message 21: by Vivienne (new)

Vivienne Seatter | 76 comments I was first attracted to the potential serial killer/missing girls story line so I was quickly disappointed when it was only touched on very lightly and at a surface level and then virtually disappeared for a while.
I did want to know about the sisters past and what happened but I thought the two stories were going to be much more connected and relevant to one another.
I felt like there were too many issues being touched on so nothing was covered in any real depth. It came across as quite shallow considering much of the subject matter. I think because of this ultimately I didn't have a real interest in the outcome for either of the sisters. The story didn't really make me care deeply about them.

message 22: by Irene (new)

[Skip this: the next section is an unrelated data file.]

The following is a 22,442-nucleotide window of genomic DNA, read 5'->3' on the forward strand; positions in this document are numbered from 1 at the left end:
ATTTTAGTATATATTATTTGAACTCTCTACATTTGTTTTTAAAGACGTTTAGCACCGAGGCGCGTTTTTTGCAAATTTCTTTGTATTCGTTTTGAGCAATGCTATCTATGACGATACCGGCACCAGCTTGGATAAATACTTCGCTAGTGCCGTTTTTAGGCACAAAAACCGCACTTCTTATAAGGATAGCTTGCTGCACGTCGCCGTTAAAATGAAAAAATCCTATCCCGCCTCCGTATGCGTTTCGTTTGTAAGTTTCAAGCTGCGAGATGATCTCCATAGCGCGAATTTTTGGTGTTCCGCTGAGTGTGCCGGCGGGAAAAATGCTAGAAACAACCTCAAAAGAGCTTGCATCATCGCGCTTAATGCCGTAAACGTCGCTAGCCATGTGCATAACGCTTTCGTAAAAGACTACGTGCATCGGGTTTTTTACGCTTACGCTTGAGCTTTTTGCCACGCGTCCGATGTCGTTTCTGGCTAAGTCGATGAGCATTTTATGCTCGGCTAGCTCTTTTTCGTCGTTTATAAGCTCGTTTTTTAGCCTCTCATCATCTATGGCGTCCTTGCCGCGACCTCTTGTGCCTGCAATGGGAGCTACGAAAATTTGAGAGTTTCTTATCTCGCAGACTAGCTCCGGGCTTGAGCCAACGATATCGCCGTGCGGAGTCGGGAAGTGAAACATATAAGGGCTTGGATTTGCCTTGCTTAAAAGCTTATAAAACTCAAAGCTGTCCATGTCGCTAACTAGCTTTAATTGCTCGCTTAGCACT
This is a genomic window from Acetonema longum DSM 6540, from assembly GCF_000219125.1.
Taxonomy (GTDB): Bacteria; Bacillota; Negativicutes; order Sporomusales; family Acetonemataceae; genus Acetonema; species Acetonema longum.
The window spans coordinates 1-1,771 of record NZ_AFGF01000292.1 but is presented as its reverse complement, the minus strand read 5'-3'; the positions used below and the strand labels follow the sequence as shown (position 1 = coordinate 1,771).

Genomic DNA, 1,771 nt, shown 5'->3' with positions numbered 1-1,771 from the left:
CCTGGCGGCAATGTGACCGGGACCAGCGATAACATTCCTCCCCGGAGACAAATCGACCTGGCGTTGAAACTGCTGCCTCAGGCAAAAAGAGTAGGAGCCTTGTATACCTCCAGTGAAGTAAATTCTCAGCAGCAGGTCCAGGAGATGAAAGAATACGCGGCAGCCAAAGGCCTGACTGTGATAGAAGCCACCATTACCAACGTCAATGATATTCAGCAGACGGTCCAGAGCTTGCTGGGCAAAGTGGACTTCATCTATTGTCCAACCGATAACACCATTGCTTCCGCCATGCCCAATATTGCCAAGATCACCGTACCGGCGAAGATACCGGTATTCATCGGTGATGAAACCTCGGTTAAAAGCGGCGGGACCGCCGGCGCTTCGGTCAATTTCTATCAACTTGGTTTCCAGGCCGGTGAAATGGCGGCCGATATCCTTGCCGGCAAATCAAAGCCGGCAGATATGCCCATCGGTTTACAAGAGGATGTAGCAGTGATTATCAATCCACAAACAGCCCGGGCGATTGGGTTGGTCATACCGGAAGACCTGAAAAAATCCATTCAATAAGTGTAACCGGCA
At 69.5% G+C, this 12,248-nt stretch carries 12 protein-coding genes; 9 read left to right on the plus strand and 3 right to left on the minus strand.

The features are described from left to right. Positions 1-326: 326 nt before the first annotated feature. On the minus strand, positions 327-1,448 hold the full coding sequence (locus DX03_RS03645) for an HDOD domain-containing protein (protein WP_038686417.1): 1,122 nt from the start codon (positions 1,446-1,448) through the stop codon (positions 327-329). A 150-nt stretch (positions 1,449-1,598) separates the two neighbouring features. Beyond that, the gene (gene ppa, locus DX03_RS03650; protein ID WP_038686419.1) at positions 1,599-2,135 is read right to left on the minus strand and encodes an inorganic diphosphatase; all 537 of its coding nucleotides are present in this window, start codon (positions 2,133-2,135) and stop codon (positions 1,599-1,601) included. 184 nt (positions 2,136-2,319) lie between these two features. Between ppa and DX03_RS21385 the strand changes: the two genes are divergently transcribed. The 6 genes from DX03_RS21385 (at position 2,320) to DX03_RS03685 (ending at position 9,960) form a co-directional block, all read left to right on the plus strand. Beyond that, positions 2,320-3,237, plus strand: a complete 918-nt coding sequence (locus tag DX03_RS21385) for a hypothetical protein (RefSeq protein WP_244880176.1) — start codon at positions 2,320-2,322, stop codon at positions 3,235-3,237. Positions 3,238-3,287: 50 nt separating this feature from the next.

Irene | 4083 comments Here are some discussion questions for this book. Feel free to pick one or two to comment on.

1. The author sets Long Bright River against one city’s experience of the opioid epidemic, informed by her own research. To what degree do you think the
drug crisis in Kensington represents the situation in other regions of the United States? Did reading the plight of Kacey, and its impact on her sister
and larger family, make you think about the epidemic any differently? How did the portrayal in the book compare with your understanding of the problem
from news, or from your personal life?

2. In this novel, the author combines a crime story with a family drama, as she moves back and forth between present and past, and sets it all against
a real and researched city and culture. Which elements moved or compelled you most? Did knowing it was influenced by real life make it more or less powerful
for you?

3. While Kacey and Mickey grew up in the same house, they followed vastly diverging paths in adolescence. In what ways were the girls different by nature?
Or was it a matter of nurture? Which differences do you think most influenced their fates, and why? What impact did these differences have on their relationship
as children, and as adults? What do you think the author is ultimately saying about the connection between family and fate?